A mother learns, produces and builds independence in a Sri Lanka village
Author: Zafran Packeerally*
Eluthoor, Sri Lanka — Things were not easy for Uma Maheswary and her husband when they returned to Sri Lanka after the country’s long civil conflict ended in 2009 and settled in Eluthoor village, Mannar District in Northern Province.
"Life was challenging for us since our income was insufficient to make a living,” she said. “We lived on land that belonged to my husband's grandfather. I was clueless on what to do next.”
An idea came to Maheswary while she was working at a facility that made cleaning goods.
"My work entailed sticking labels on bottles,” she said. “We were never allowed to enter the production area. … I learned very little about creating these cleaning goods. As a result, I wanted to start the same business but I was unsure where to obtain the training and how to start a business."
That changed when Maheswary participated in Empowering Communities to Prevent Violence against Women and Girls in Mannar, a project jointly carried out by UN Women, United Nations Children’s Fund and United Nations Population Fund. The project, funded by the Government of Australia, helps over 90 women entrepreneurs become economically independent and thus less vulnerable to violence. UN Women and its project implementing partner Chrysalis, a local social enterprise, have done the trainings since the project began in September 2020. The project runs until February 2023.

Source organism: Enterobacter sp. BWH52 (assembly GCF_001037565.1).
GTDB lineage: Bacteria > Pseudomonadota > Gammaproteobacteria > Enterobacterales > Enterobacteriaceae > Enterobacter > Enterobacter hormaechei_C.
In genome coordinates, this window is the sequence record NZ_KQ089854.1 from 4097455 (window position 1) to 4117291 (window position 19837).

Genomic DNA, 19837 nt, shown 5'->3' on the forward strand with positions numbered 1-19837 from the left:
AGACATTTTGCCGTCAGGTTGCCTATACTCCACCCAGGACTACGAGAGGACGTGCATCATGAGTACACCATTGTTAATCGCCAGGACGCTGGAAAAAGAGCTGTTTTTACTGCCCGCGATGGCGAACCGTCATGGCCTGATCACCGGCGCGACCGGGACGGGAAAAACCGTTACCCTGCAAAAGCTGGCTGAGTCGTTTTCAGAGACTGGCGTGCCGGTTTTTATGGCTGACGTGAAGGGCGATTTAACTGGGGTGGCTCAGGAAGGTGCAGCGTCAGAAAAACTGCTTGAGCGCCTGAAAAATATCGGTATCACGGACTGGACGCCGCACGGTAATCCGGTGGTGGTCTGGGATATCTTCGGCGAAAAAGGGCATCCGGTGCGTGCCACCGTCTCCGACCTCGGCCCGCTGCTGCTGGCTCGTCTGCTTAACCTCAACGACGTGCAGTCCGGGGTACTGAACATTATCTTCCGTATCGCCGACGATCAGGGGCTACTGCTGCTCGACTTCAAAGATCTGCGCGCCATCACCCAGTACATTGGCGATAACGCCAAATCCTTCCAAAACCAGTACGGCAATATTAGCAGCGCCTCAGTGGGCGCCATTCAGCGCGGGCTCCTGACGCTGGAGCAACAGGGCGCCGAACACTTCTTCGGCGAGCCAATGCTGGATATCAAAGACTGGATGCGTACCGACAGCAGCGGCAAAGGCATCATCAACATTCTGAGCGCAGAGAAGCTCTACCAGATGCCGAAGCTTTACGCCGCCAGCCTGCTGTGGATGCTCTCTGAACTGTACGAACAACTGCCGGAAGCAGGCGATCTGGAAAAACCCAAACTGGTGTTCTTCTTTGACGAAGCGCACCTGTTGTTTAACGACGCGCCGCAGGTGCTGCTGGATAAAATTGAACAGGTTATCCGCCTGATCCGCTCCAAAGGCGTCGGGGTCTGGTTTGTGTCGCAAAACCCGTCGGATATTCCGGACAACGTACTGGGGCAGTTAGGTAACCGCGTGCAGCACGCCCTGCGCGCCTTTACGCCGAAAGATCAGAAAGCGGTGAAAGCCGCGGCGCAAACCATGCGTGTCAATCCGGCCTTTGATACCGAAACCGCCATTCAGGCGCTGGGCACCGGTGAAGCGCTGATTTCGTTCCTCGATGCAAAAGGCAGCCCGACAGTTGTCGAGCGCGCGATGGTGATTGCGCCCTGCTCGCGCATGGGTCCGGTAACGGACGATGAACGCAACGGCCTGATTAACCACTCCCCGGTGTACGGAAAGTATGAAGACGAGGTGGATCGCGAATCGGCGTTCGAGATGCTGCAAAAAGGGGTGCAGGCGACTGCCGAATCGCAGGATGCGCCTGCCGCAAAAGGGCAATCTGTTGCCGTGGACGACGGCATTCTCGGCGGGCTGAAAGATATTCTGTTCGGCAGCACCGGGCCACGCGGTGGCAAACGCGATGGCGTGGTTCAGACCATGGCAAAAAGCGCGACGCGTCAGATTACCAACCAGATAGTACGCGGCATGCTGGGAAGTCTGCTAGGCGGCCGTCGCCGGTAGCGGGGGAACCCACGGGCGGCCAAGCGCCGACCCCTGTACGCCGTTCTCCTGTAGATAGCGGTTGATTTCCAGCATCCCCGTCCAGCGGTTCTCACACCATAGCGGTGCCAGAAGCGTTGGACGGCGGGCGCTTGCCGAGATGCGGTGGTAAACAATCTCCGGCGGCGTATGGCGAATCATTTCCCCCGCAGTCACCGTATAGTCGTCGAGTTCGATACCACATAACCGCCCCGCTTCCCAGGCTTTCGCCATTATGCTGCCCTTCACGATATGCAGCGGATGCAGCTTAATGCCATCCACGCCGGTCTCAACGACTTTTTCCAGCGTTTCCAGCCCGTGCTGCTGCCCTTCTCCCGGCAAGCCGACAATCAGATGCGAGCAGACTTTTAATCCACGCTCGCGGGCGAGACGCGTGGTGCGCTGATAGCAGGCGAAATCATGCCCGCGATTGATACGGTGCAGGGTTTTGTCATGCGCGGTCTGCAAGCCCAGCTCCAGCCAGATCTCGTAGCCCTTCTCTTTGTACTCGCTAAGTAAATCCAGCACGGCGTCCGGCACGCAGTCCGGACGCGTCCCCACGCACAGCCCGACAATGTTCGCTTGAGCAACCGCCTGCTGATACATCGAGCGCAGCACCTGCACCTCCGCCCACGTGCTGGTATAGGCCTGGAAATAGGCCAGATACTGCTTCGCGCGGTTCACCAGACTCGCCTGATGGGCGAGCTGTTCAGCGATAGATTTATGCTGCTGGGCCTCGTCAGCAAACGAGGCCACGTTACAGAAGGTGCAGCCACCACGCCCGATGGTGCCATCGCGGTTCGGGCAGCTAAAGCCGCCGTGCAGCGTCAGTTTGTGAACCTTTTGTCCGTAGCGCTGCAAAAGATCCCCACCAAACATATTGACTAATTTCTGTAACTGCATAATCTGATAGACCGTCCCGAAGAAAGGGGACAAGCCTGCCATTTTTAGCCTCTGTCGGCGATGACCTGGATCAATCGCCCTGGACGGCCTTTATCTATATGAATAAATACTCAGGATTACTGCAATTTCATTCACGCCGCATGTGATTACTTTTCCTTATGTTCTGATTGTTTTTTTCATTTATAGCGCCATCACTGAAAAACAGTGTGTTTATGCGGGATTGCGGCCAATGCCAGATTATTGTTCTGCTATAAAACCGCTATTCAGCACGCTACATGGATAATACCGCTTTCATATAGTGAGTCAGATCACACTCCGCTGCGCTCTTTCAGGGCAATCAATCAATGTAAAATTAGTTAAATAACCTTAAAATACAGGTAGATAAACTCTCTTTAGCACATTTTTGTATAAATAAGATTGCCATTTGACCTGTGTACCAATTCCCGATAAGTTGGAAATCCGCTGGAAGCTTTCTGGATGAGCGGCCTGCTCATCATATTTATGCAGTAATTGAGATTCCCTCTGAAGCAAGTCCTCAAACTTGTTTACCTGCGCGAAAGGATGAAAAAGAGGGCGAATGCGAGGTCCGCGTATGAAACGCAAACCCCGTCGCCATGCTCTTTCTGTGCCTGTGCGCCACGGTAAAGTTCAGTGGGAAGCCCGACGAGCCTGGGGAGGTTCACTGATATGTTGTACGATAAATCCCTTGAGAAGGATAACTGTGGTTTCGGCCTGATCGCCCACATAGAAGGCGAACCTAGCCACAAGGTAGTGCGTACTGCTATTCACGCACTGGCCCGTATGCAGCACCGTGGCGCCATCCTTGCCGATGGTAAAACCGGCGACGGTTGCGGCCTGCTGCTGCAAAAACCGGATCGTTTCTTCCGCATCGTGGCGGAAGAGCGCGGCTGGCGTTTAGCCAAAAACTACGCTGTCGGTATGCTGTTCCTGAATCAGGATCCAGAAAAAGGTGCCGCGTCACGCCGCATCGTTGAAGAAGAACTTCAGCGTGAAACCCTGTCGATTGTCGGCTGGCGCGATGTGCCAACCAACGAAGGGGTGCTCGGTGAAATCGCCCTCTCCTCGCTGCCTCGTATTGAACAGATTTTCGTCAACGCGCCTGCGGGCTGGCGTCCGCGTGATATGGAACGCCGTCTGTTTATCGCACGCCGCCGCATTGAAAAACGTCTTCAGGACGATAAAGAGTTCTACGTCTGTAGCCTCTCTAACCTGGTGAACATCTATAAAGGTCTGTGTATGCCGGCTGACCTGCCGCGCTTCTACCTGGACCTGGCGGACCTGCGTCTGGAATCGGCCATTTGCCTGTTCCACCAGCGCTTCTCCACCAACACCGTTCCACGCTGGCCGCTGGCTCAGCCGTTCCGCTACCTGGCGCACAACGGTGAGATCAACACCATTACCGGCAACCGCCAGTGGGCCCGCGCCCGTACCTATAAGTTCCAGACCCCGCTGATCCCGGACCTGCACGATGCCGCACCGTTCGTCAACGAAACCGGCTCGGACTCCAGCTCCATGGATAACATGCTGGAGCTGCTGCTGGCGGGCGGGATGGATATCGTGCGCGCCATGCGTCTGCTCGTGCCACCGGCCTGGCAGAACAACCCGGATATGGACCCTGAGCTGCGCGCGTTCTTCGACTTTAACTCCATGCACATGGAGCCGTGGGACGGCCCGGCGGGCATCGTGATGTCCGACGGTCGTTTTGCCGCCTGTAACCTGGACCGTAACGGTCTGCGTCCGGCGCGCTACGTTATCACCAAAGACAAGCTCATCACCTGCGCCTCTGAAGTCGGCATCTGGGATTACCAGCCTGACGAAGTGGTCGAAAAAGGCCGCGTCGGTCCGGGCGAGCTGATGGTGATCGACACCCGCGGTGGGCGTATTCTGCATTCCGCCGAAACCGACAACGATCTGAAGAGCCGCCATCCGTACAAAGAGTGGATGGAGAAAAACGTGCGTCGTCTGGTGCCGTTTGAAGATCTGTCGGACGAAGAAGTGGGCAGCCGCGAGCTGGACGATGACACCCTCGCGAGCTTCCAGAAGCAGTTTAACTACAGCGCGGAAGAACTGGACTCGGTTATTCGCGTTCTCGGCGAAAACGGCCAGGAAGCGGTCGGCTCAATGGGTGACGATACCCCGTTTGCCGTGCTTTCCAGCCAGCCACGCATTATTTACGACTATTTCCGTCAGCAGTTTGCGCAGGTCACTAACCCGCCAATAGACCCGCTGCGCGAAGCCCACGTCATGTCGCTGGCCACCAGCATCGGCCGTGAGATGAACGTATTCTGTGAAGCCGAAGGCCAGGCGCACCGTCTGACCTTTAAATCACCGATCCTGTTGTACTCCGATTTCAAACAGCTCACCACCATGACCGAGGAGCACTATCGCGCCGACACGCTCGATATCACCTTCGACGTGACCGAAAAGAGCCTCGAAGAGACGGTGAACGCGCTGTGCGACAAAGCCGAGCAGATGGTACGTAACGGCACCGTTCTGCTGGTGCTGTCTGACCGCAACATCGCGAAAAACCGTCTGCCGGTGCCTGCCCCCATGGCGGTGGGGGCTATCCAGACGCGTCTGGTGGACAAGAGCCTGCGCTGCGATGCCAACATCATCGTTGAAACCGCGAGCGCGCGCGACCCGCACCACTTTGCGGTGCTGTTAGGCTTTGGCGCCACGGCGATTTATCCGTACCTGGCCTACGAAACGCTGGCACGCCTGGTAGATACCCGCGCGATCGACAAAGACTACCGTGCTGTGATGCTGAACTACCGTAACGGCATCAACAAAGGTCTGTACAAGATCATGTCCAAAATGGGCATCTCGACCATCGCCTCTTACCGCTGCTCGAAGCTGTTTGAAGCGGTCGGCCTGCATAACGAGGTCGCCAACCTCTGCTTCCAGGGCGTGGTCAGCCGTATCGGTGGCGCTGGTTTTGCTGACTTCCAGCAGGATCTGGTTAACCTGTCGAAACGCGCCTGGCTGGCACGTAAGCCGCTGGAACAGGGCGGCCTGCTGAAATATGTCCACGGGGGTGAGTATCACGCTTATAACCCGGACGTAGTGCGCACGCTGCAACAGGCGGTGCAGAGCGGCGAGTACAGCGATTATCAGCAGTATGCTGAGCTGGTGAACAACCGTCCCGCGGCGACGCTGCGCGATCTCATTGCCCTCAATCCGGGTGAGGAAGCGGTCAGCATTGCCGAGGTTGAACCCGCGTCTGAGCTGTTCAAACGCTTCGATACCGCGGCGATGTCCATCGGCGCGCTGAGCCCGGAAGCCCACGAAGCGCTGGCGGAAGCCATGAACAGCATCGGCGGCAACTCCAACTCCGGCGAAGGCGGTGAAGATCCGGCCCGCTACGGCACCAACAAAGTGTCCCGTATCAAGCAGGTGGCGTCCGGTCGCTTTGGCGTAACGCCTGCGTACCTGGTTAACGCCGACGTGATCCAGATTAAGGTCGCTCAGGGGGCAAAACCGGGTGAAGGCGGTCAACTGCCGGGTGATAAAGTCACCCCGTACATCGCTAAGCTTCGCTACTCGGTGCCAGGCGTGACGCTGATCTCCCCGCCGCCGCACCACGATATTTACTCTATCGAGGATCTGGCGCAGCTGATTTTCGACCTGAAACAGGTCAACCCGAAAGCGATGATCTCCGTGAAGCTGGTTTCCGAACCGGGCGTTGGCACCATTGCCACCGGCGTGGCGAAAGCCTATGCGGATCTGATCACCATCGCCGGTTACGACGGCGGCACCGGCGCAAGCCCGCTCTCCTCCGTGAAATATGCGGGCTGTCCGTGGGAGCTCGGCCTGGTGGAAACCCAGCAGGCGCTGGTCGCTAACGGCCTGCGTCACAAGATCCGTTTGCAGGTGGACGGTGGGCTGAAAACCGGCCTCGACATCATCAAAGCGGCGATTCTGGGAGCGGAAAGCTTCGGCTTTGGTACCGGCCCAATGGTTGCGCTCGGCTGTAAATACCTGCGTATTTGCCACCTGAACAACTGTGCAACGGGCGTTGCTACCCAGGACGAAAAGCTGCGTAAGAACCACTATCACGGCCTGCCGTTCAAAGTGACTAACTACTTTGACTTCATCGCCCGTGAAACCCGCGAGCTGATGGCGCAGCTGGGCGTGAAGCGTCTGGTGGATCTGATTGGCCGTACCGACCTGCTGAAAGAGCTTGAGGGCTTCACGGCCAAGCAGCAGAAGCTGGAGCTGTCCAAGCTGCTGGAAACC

These trainings helped in expanding my business and developed my skills as well,” she said. “I learned how to run a business, about marketing, and even how to manage finances. I cannot imagine running a business such as this without these trainings.
"These trainings bring out my hidden talents. I was so backward once, but because of this training, I am no longer so."
Maheswary, 31 and a mother of two, now herself produces a range of household cleaning products, from detergent soaps to glass cleaners, under the brand Uma Products. She sells in Northern Province, but says, “I want my products to be available across every market in this country."
"During the Covid-19 outbreak, my revenues increased as I produced hand sanitizers," she said. “And with that money, I bought two types of machines. Because of this training, I am always able to convert unfavourable situations into positive ones."
In addition to entrepreneurship training, the Empowering Communities project works to change the discriminatory social and gender norms that seek to justify violence against women and girls, a threat that in turn limits their autonomy.
As an entrepreneur, "the biggest challenge was society's perception of women”, Maheswary said. “People just look at me strangely in this male-dominated culture. But I kept going with what I was doing. I travelled alone and attended training sessions alone. I believe that women should be given the same opportunities as men.”
“Women should not be dependent on anybody, neither your spouse nor your children," she said. "Handle situations tactically and, most importantly, be yourself."
* UN Women commissioned Packeerally and Rohana, both of The Picture House, a creative agency in Colombo, to do the text and photos for this story.